Meet Indo-American Neal Mohan, New CEO of YouTube
© AFP 2023 STEFANI REYNOLDSNeal Mohan, chief product officer for YouTube, speaks during a US Senate Homeland Security and Governmental Affairs Committee hearing regarding social media's impact on homeland security on Capitol Hill in Washington, DC, on September 14, 2022.
© AFP 2023 STEFANI REYNOLDS
On Thursday, YouTube CEO Susan Wojcicki announced she was stepping down from her role and would be succeeded by Indo-American Neal Mohan. She has led the audio-video site since 2014.
47-year-old Neal Mohan, who has been serving as the chief product officer for Youtube since 2015, has been appointed the new CEO of the world's largest video site.
Stepping down as the CEO, Susan Wojcicki in a letter to employees stated: "When I joined YouTube nine years ago, one of my first priorities was bringing in an incredible leadership team. Neal Mohan was one of those leaders, and he'll be the SVP and new head of YouTube."
Mohan has been working with Google since 2008.
Interesting Facts About Neal Mohan
Mohan is an MBA from the Stanford Graduate School of Business (2003-2005) and holds a Bachelor of Electrical Engineering degree from Stanford University.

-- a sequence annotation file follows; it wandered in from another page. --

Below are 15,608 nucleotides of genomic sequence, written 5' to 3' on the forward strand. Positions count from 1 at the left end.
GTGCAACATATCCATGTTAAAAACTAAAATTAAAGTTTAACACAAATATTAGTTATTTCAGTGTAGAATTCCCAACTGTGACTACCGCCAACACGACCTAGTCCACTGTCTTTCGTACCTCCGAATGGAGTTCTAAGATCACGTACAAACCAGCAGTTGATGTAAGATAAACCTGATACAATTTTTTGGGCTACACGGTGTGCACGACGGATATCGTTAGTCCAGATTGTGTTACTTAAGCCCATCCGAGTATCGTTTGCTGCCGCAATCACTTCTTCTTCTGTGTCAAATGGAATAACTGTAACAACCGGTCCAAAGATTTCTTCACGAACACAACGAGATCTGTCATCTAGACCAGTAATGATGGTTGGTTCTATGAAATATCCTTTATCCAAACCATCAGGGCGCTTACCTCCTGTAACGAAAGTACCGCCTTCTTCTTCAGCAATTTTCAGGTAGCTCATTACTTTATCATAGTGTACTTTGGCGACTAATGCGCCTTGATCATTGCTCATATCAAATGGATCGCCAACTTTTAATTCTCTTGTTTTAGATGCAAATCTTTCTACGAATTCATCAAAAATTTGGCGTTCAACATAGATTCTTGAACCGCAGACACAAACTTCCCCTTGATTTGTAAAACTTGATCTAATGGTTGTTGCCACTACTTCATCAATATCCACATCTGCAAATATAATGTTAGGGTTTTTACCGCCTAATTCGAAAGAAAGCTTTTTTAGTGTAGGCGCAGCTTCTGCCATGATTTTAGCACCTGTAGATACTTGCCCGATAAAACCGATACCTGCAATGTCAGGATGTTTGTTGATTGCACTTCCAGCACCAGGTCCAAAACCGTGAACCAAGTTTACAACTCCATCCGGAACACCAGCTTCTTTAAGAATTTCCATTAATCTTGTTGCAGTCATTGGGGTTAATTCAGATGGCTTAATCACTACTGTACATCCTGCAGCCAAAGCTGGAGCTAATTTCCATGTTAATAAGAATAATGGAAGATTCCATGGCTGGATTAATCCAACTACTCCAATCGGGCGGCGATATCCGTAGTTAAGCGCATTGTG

After joining Accenture in 1996, he joined a startup called NetGravity which was later acquired by Internet advertising firm DoubleClick in 2002.
He later joined DoubleClick after completing his MBA. In 2007, DoubleClick was acquired by Google.
Mohan, who by that time was known for his expertise in digital advertising, was responsible to Google for its advertising product offerings on YouTube, the Google Display Network, AdSense, AdMob, and the DoubleClick ad tech products, from 2008 to 2015.
In 2015, Susan Wojcicki picked Mohan as her team's chief product officer. He played a crucial role in launching Youtube's subscription service, music streaming service, kids-oriented app, live television streaming service, and short-form video service. He also led YouTube's trust and safety team, that oversees the creation and enforcement of platform policies and community guidelines governing the content available on the platform.
In 2011, the microblogging platform Twitter invited Mohan to lead their product team. However, Google allegedly paid $100 million to Mohan to retain him. According to Tech Crunch, the $100 million was paid in the form of stock and made contingent on him staying at Google for a certain period of time.